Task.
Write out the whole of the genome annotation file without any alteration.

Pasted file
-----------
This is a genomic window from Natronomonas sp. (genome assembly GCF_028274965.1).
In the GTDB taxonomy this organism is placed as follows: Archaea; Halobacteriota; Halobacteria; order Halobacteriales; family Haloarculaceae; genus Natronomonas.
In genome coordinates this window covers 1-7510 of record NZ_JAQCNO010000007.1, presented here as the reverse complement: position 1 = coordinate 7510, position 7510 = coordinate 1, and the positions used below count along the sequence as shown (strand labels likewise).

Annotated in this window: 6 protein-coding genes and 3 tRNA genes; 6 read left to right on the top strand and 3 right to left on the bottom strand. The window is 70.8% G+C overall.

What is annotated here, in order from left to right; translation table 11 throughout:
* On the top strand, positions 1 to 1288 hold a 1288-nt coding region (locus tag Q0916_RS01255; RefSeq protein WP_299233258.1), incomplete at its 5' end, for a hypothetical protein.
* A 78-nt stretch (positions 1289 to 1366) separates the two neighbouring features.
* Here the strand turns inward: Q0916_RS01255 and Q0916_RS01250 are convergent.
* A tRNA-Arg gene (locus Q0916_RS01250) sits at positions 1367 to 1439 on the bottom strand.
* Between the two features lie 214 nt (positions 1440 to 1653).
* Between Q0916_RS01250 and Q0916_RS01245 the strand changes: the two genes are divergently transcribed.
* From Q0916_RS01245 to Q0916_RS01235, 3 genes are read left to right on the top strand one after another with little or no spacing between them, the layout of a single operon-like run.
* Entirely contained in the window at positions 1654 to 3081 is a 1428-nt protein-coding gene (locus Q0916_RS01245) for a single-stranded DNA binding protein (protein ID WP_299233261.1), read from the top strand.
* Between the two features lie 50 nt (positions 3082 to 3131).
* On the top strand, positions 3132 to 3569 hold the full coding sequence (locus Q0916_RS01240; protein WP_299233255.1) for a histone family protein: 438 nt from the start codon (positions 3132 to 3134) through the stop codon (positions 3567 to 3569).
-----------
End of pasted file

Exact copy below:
This is a genomic window from Natronomonas sp. (genome assembly GCF_028274965.1).
In the GTDB taxonomy this organism is placed as follows: Archaea; Halobacteriota; Halobacteria; order Halobacteriales; family Haloarculaceae; genus Natronomonas.
In genome coordinates this window covers 1-7510 of record NZ_JAQCNO010000007.1, presented here as the reverse complement: position 1 = coordinate 7510, position 7510 = coordinate 1, and the positions used below count along the sequence as shown (strand labels likewise).

Annotated in this window: 6 protein-coding genes and 3 tRNA genes; 6 read left to right on the top strand and 3 right to left on the bottom strand. The window is 70.8% G+C overall.

What is annotated here, in order from left to right; translation table 11 throughout:
* On the top strand, positions 1 to 1288 hold a 1288-nt coding region (locus tag Q0916_RS01255; RefSeq protein WP_299233258.1), incomplete at its 5' end, for a hypothetical protein.
* A 78-nt stretch (positions 1289 to 1366) separates the two neighbouring features.
* Here the strand turns inward: Q0916_RS01255 and Q0916_RS01250 are convergent.
* A tRNA-Arg gene (locus Q0916_RS01250) sits at positions 1367 to 1439 on the bottom strand.
* Between the two features lie 214 nt (positions 1440 to 1653).
* Between Q0916_RS01250 and Q0916_RS01245 the strand changes: the two genes are divergently transcribed.
* From Q0916_RS01245 to Q0916_RS01235, 3 genes are read left to right on the top strand one after another with little or no spacing between them, the layout of a single operon-like run.
* Entirely contained in the window at positions 1654 to 3081 is a 1428-nt protein-coding gene (locus Q0916_RS01245) for a single-stranded DNA binding protein (protein ID WP_299233261.1), read from the top strand.
* Between the two features lie 50 nt (positions 3082 to 3131).
* On the top strand, positions 3132 to 3569 hold the full coding sequence (locus Q0916_RS01240; protein WP_299233255.1) for a histone family protein: 438 nt from the start codon (positions 3132 to 3134) through the stop codon (positions 3567 to 3569).